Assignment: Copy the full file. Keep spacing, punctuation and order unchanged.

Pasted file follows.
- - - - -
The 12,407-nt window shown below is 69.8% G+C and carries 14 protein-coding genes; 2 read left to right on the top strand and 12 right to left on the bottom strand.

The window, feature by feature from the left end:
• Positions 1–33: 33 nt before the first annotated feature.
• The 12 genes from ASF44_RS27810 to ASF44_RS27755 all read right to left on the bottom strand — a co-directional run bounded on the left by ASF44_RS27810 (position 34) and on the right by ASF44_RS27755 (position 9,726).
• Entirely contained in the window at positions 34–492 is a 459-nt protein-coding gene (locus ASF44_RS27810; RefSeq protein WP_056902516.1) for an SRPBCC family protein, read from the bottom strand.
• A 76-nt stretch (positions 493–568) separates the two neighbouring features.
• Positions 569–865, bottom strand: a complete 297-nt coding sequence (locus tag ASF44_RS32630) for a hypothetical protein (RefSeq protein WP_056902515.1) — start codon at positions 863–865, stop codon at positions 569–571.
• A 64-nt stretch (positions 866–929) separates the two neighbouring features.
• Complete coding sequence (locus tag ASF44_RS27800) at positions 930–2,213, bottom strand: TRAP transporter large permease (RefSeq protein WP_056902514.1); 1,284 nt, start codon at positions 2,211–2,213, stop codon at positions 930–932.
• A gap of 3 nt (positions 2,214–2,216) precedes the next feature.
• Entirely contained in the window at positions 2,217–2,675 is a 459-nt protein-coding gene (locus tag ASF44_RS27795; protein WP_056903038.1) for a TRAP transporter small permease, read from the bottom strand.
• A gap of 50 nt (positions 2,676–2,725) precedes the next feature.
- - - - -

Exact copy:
The 12,407-nt window shown below is 69.8% G+C and carries 14 protein-coding genes; 2 read left to right on the top strand and 12 right to left on the bottom strand.

The window, feature by feature from the left end:
• Positions 1–33: 33 nt before the first annotated feature.
• The 12 genes from ASF44_RS27810 to ASF44_RS27755 all read right to left on the bottom strand — a co-directional run bounded on the left by ASF44_RS27810 (position 34) and on the right by ASF44_RS27755 (position 9,726).
• Entirely contained in the window at positions 34–492 is a 459-nt protein-coding gene (locus ASF44_RS27810; RefSeq protein WP_056902516.1) for an SRPBCC family protein, read from the bottom strand.
• A 76-nt stretch (positions 493–568) separates the two neighbouring features.
• Positions 569–865, bottom strand: a complete 297-nt coding sequence (locus tag ASF44_RS32630) for a hypothetical protein (RefSeq protein WP_056902515.1) — start codon at positions 863–865, stop codon at positions 569–571.
• A 64-nt stretch (positions 866–929) separates the two neighbouring features.
• Complete coding sequence (locus tag ASF44_RS27800) at positions 930–2,213, bottom strand: TRAP transporter large permease (RefSeq protein WP_056902514.1); 1,284 nt, start codon at positions 2,211–2,213, stop codon at positions 930–932.
• A gap of 3 nt (positions 2,214–2,216) precedes the next feature.
• Entirely contained in the window at positions 2,217–2,675 is a 459-nt protein-coding gene (locus tag ASF44_RS27795; protein WP_056903038.1) for a TRAP transporter small permease, read from the bottom strand.
• A gap of 50 nt (positions 2,676–2,725) precedes the next feature.